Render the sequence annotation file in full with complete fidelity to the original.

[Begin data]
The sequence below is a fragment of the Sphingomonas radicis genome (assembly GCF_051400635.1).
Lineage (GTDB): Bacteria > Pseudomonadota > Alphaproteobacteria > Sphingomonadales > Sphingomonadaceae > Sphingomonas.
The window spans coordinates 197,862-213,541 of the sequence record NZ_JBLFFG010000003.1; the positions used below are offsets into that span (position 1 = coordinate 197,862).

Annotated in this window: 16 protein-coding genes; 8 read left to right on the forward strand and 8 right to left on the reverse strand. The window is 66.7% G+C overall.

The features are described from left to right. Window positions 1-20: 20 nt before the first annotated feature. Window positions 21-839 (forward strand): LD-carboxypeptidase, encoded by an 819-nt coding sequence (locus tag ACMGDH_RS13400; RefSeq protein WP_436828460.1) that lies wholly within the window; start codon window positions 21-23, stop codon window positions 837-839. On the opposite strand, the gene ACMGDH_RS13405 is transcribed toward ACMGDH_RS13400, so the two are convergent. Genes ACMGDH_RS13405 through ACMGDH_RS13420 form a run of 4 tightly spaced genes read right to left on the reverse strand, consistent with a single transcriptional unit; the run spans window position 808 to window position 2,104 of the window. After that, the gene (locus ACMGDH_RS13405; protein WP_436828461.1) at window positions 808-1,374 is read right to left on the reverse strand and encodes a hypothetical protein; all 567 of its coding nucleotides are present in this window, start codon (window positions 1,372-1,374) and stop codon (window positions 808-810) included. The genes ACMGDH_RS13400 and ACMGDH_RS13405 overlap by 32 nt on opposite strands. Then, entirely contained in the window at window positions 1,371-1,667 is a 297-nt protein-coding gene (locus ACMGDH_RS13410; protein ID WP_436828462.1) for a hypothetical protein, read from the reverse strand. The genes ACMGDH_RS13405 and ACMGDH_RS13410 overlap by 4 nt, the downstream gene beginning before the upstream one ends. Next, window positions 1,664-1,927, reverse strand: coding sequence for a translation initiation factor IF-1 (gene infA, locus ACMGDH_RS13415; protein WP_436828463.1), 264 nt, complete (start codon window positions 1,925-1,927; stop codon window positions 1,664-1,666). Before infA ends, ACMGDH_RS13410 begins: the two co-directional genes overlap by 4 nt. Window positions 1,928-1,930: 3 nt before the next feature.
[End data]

The sequence below is a fragment of the Sphingomonas radicis genome (assembly GCF_051400635.1).
Lineage (GTDB): Bacteria > Pseudomonadota > Alphaproteobacteria > Sphingomonadales > Sphingomonadaceae > Sphingomonas.
The window spans coordinates 197,862-213,541 of the sequence record NZ_JBLFFG010000003.1; the positions used below are offsets into that span (position 1 = coordinate 197,862).

Annotated in this window: 16 protein-coding genes; 8 read left to right on the forward strand and 8 right to left on the reverse strand. The window is 66.7% G+C overall.

The features are described from left to right. Window positions 1-20: 20 nt before the first annotated feature. Window positions 21-839 (forward strand): LD-carboxypeptidase, encoded by an 819-nt coding sequence (locus tag ACMGDH_RS13400; RefSeq protein WP_436828460.1) that lies wholly within the window; start codon window positions 21-23, stop codon window positions 837-839. On the opposite strand, the gene ACMGDH_RS13405 is transcribed toward ACMGDH_RS13400, so the two are convergent. Genes ACMGDH_RS13405 through ACMGDH_RS13420 form a run of 4 tightly spaced genes read right to left on the reverse strand, consistent with a single transcriptional unit; the run spans window position 808 to window position 2,104 of the window. After that, the gene (locus ACMGDH_RS13405; protein WP_436828461.1) at window positions 808-1,374 is read right to left on the reverse strand and encodes a hypothetical protein; all 567 of its coding nucleotides are present in this window, start codon (window positions 1,372-1,374) and stop codon (window positions 808-810) included. The genes ACMGDH_RS13400 and ACMGDH_RS13405 overlap by 32 nt on opposite strands. Then, entirely contained in the window at window positions 1,371-1,667 is a 297-nt protein-coding gene (locus ACMGDH_RS13410; protein ID WP_436828462.1) for a hypothetical protein, read from the reverse strand. The genes ACMGDH_RS13405 and ACMGDH_RS13410 overlap by 4 nt, the downstream gene beginning before the upstream one ends. Next, window positions 1,664-1,927, reverse strand: coding sequence for a translation initiation factor IF-1 (gene infA, locus ACMGDH_RS13415; protein WP_436828463.1), 264 nt, complete (start codon window positions 1,925-1,927; stop codon window positions 1,664-1,666). Before infA ends, ACMGDH_RS13410 begins: the two co-directional genes overlap by 4 nt. Window positions 1,928-1,930: 3 nt before the next feature.